A Beginner’s Guide to Florida Lobstering
By Terry Tomalin.
There’s good reason lobster divers are called bug hunters. The hardest part about catching these tasty crustaceans is finding them. Lobsters don’t stay put. They love to move around.
When the special two-day spiny lobster sport season opens each year the last Wednesday and Thursday in July, thousands of scuba divers and snorkelers head to the Florida Keys hoping to bag their limit before the regular season opens in August.
The Caribbean spiny lobster, Panulirus argus, ranges from North Carolina to Brazil. Divers call these creatures “bugs” because these crustaceans and insects are both invertebrates and come from the same phylum, Arthropoda.
The common traits lobster and insects share are jointed appendages — legs, antennae and mouthparts — hence the bug reference. They also have a rigid external skeleton that they molt or shed as they grow.
A Florida lobster looks a little like a crawfish. It doesn’t have the large claws for hunting and defense like its cousin from the state of Maine. The spiny lobster’s main defense is its speed. With one flip of the tail, these critters can take off in the blink of an eye, leaving a diver bewildered and empty-handed.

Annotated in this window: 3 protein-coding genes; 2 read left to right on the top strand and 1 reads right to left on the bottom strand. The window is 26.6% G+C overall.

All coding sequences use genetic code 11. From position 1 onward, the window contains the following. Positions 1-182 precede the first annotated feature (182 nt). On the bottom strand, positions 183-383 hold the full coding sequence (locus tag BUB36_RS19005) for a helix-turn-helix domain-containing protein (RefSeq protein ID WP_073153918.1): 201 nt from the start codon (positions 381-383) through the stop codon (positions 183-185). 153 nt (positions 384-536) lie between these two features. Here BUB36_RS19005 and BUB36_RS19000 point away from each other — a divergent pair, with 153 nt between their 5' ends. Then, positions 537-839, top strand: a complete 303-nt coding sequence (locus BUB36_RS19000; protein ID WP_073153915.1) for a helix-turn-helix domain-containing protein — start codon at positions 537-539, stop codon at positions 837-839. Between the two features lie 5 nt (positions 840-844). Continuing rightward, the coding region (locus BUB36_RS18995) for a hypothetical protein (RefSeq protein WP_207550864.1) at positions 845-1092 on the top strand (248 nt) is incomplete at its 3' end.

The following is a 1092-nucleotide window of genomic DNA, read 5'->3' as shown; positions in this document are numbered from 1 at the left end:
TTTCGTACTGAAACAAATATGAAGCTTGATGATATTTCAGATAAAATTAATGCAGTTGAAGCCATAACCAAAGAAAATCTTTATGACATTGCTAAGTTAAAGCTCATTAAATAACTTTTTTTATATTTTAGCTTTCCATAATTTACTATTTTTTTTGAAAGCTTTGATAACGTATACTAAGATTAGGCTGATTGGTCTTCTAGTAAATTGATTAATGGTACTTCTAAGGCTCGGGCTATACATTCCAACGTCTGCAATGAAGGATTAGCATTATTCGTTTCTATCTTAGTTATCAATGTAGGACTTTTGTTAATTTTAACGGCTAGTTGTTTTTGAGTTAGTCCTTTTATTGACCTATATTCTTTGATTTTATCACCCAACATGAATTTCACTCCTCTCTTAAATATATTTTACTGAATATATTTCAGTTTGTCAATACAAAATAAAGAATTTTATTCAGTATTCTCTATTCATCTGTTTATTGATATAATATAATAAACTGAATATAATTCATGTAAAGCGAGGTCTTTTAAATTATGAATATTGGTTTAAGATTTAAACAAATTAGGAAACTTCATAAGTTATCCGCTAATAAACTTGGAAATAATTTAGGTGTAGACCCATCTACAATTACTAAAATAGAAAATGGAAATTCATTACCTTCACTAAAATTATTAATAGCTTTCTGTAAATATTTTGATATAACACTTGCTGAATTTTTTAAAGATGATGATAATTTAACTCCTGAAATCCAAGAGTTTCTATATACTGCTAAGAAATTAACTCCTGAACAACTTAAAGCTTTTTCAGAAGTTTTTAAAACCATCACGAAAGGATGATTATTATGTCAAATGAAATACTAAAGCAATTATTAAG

Most of the hotels in The Keys book up early, but there are other alternatives. Jupiter, Palm Beach, Fort Lauderdale and Miami all have good Florida lobstering grounds and a fraction of the divers. South Florida has another advantage — you can go lobster fishing after sundown.
Lobsters are great travelers and they tend to move around more at night. It is not uncommon to see 10, 15 even 20 of them out walking in a line across the sand. Marine biologists have tracked lobsters equipped with sonar tags for weeks at a time. One specimen walked 78 miles over a 42-day period, and then ended up in the same place it started.
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